GG & Me: Are You Spoiling Your Grandkids?

Shopping for the kids is your right. But how much is too much?

By Georgia Witkin, Ph.D.

Georgia Witkin, Ph.D. ("GG" to her grandchildren) is an assistant clinical professor of psychiatry at Mount Sinai Medical Center in New York City , the author of 11 books on stress and parenting, and contributing editor at Grandparents.com. Kimberly Pauley, her daughter, is an attorney, professor, parenting columnist, and mother of GG's grandsons, Jake, 8, Ty, 5 ,and Nate, 9 months.

Dr. Georgia Witkin: Here's the problem: In an AARP survey, 80 percent of grandparents said they worry that their grandchildren don't know the value of a dollar, but the same percentage admitted that they spoil the kids. So why do they do it? Their number-one response was "it makes me happy."

Kimberly Pauley: I think most parents understand that and even get a kick out of seeing their parents so eager to please their children. The problem is that what happens at Grandma and Grandpa's usually affects what happens at home. The kids want to stay up past their bedtime the way they did at Grandma's, eat in front of the television, and watch cartoons in bed while having popcorn for breakfast. When parents try to get their kids back to a "normal" routine, the kids are so overtired that they melt down. The question becomes whether two days of babysitting is worth the melt-down aftermath.

How can parents have the pleasure of leaving their kids with grandparents — without the headaches?

GG: First, steal a technique from family therapy, and instead of debating grandparents, agree with them. In fact, overstate their position and make it yours. For example, say, "I've been thinking about what you said about the kids not knowing the value of a dollar, and you're right. In fact, it's worse than you thought." Then, make your case.

There's no need to scold grandparents for overindulging their grandchildren; they know they're doing it. Instead, ask them for help. They've been through this before; get their advice about how to un-spoil the children. As you talk, they may even decide to change their own behavior, to an extent.

I say "to an extent" because many grandparents feel that they've already raised you carefully and conscientiously; now they want the fun of pampering your kids. They've been the disciplinarian, the car-pooler, the homework monitor, and the bedtime patrol. Those are your jobs now. Theirs is to be the spoiler. Understanding that, and letting them know that you understand where they're coming from, will make the discussion easier.

Candy and Other Contraband

KP: Okay. The sleepiness and bad eating habits go away after a couple of days back home. But all the gifts of toys and candy sent home with the kids are a different story. For example, when my son Jake visits you, you always take him to the candy store, where he stuffs bags full of every kind of candy that I do not allow him to eat. He then comes home with these bags of candy and I am put in the position of saying "No" to those special treats. If the toys and candy are things that are not allowed in the house, they should not be brought home because the parent is put in the position of being the bad guy — although I do stay up eating the candy after he goes to bed; I wouldn't want it to go to waste!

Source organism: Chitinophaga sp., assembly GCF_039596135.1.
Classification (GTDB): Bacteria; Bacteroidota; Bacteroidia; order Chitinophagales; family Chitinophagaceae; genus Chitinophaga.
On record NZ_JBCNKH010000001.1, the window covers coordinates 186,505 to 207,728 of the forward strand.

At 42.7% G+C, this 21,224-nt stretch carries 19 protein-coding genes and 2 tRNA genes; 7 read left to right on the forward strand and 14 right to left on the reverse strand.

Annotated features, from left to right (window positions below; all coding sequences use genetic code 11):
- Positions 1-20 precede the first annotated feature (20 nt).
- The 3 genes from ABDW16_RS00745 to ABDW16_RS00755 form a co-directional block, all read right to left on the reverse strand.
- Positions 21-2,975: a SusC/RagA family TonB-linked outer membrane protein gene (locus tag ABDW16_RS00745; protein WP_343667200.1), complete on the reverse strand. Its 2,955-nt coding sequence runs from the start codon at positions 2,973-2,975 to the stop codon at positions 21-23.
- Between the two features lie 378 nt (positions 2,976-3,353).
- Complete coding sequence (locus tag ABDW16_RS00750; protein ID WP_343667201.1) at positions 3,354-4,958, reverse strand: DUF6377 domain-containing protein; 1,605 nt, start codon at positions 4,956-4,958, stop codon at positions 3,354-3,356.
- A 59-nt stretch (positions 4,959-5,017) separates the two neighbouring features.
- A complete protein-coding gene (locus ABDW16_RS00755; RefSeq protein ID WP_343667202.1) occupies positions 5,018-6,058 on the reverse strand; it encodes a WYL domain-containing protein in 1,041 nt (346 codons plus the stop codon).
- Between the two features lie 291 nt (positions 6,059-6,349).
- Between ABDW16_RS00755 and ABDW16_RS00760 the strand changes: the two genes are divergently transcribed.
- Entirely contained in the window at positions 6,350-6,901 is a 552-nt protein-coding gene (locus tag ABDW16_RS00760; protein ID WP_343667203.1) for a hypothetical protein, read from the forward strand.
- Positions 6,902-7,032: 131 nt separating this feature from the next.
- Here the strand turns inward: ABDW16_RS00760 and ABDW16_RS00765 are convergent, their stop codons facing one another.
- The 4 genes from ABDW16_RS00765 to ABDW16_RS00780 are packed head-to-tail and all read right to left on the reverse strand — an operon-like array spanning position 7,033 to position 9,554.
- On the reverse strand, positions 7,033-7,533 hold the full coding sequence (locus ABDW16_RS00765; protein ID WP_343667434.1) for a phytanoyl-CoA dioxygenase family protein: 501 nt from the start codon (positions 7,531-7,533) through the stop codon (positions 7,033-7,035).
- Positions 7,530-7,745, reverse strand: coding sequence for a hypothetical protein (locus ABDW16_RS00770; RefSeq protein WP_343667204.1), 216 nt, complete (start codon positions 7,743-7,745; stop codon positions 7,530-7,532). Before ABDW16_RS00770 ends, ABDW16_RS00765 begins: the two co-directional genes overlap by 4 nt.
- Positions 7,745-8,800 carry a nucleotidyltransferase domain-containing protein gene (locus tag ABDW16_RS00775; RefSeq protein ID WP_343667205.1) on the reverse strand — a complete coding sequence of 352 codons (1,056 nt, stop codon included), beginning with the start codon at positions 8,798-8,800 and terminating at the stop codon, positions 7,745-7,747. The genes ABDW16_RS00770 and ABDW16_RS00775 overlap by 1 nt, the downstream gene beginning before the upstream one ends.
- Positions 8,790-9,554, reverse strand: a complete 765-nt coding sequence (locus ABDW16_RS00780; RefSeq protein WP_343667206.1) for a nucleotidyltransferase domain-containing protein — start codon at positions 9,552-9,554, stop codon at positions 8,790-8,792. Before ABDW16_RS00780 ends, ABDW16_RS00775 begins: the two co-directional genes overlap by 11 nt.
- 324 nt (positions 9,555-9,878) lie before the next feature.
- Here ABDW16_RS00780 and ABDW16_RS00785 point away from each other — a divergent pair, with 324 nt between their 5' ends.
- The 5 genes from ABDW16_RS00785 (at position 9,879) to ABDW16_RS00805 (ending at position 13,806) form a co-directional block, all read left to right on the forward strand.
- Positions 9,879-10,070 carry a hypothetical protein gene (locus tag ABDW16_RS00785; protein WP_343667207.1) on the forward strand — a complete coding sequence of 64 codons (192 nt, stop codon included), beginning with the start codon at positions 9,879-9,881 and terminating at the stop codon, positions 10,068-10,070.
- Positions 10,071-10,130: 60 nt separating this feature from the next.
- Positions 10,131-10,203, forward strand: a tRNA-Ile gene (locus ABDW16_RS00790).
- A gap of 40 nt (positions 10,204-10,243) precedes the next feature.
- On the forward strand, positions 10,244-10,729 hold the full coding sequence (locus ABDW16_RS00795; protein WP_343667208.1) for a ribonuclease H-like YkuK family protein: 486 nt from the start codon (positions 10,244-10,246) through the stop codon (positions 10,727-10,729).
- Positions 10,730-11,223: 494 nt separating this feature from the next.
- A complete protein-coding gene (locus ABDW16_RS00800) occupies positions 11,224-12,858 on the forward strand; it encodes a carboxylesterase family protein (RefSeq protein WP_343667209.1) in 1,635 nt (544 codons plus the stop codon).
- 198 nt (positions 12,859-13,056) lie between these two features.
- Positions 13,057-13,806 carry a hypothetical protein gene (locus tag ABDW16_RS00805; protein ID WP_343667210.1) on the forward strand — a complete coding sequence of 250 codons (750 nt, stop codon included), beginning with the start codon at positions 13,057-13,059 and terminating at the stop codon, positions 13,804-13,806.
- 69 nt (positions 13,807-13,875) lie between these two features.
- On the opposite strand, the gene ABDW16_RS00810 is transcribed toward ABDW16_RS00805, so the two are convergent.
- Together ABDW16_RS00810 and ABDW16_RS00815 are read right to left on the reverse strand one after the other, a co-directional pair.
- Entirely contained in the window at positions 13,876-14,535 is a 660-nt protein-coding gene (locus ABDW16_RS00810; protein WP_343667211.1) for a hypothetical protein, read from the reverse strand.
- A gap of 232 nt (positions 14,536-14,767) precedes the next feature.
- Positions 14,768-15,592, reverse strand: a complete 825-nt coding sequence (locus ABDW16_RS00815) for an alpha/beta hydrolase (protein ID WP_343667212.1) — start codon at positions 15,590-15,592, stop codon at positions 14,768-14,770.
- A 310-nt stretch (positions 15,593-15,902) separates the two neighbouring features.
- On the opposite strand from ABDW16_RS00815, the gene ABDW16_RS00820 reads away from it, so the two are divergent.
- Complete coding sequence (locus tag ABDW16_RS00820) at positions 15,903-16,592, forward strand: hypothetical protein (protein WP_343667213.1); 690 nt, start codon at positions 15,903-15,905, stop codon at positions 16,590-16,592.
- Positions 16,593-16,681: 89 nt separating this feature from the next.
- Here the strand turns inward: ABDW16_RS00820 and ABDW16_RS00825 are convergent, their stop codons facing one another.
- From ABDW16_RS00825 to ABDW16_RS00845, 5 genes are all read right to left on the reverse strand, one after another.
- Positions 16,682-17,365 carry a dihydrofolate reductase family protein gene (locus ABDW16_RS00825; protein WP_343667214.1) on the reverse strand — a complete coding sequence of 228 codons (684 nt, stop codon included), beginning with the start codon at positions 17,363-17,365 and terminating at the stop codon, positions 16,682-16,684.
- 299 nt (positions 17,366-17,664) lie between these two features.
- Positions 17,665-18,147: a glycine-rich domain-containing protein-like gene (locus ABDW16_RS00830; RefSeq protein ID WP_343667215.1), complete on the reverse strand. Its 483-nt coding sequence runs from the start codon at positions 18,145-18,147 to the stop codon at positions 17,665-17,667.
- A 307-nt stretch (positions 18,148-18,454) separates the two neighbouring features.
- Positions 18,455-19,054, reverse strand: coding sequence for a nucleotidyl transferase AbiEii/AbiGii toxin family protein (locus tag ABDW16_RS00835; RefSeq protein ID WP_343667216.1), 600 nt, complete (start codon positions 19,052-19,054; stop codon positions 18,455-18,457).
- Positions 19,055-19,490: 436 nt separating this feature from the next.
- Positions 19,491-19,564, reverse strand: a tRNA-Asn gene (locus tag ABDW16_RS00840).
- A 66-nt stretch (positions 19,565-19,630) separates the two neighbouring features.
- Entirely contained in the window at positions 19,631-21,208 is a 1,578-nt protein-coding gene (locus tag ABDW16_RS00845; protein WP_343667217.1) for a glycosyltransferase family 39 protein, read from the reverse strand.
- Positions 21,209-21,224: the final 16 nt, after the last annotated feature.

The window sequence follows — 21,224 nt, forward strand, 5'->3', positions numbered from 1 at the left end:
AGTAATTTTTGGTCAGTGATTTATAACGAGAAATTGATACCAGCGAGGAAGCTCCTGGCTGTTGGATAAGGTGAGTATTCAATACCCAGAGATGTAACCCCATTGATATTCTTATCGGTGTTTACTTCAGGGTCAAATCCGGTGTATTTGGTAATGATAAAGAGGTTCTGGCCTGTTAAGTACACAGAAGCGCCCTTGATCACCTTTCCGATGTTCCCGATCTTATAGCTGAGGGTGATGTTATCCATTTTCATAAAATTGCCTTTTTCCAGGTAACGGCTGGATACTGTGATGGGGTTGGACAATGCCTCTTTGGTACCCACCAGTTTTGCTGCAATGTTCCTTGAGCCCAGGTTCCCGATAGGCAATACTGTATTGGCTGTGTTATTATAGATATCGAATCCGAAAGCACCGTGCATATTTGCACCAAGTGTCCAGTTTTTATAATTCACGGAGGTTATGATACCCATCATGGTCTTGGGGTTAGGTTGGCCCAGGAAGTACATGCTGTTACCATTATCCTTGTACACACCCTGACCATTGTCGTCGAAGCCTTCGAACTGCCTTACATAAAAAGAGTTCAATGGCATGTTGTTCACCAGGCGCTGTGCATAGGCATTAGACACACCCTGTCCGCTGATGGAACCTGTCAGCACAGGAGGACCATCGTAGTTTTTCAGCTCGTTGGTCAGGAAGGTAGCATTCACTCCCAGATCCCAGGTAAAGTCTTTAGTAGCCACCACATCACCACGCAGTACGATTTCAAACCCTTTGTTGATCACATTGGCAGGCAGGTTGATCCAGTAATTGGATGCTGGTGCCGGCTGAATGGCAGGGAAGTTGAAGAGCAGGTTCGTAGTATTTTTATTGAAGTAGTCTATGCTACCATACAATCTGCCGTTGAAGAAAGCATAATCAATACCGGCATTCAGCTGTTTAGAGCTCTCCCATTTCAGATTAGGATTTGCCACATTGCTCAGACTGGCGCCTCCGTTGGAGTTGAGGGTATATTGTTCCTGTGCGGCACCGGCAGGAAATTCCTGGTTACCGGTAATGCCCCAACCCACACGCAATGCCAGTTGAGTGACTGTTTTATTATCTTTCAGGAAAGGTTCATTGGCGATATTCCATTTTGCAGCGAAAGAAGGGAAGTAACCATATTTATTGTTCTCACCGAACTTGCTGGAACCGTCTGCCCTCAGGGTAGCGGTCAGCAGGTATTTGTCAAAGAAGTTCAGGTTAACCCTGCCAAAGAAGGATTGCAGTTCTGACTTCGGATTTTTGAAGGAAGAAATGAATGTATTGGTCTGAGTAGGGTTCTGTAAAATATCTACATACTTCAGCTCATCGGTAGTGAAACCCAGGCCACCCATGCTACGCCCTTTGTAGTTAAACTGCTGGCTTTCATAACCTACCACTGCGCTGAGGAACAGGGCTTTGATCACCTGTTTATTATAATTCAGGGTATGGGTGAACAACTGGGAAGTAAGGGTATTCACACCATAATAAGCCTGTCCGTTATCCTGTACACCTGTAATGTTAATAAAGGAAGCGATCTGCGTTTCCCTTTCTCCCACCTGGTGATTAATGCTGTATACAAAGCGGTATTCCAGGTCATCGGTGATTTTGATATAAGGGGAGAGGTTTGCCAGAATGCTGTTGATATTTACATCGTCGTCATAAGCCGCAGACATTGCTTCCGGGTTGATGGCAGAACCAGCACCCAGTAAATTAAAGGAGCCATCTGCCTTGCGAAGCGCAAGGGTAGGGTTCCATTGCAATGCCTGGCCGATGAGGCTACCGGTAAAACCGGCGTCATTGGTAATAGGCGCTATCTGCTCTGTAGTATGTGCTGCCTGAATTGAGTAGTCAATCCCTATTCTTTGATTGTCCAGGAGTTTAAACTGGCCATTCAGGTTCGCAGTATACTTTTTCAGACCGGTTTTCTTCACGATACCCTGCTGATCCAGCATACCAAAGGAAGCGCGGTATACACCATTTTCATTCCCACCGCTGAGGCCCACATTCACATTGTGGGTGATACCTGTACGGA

GG: I guess no more trips to the candy store, then. I'd suggest that parents ask grandparents to clear all big purchases for kids (like a bike or the Wii) with them — as well as big offers (like a road trip or extended sleepovers) — before making any promises to the children. 

KP: Even for small purchases, grandparents should talk to parents first. Don't put us in the position of having to say no to something after a grandparent already said it was okay. The dreaded phone call goes something like this: "Grandma said I could have my tenth soda of the day, but only if it's okay with you." Being ambushed like that stinks.

GG: If grandparents really are unstoppable gift-givers, parents can use those gifts as incentives and rewards. Grandparents will still get all the credit for buying them, but if children feel they have to earn those special things, they are more likely to toil than get spoiled.

KP: Absolutely. I use a weekend with you as my biggest reward!

Can't Buy Love; Don't Even Need to

GG: I'd tell parents to reassure grandparents that they will be loved by their grandchildren even if they don't spoil them — and then prove it. Set a one-month gift or candy moratorium, and ask grandparents to just play with the kids instead of shopping for them. Or just read to them, or teach them something they could never learn from anyone else, like the tap dance you learned at age 6 or your old school song. Let grandparents see that they are valued and loved even if they don't bring gifts.

KP: Parents shouldn't limit the time kids can spend with grandparents — just the time they spend shopping and spending. Our children know the difference between parents and grandparents. They know grandparents let them get away with more TV, snacks, and games before bedtime, and that time with grandma is just a temporary break from vegetables and homework. If they don't adjust immediately when they get home, they're milking it or faking it.

GG: Bottom line, parent: Insist on a few rules and make the grandparents part of an "un-spoiling team." Then when grandma takes the kids, relax and enjoy the time off! Your children — and their grandparents — will thank you.

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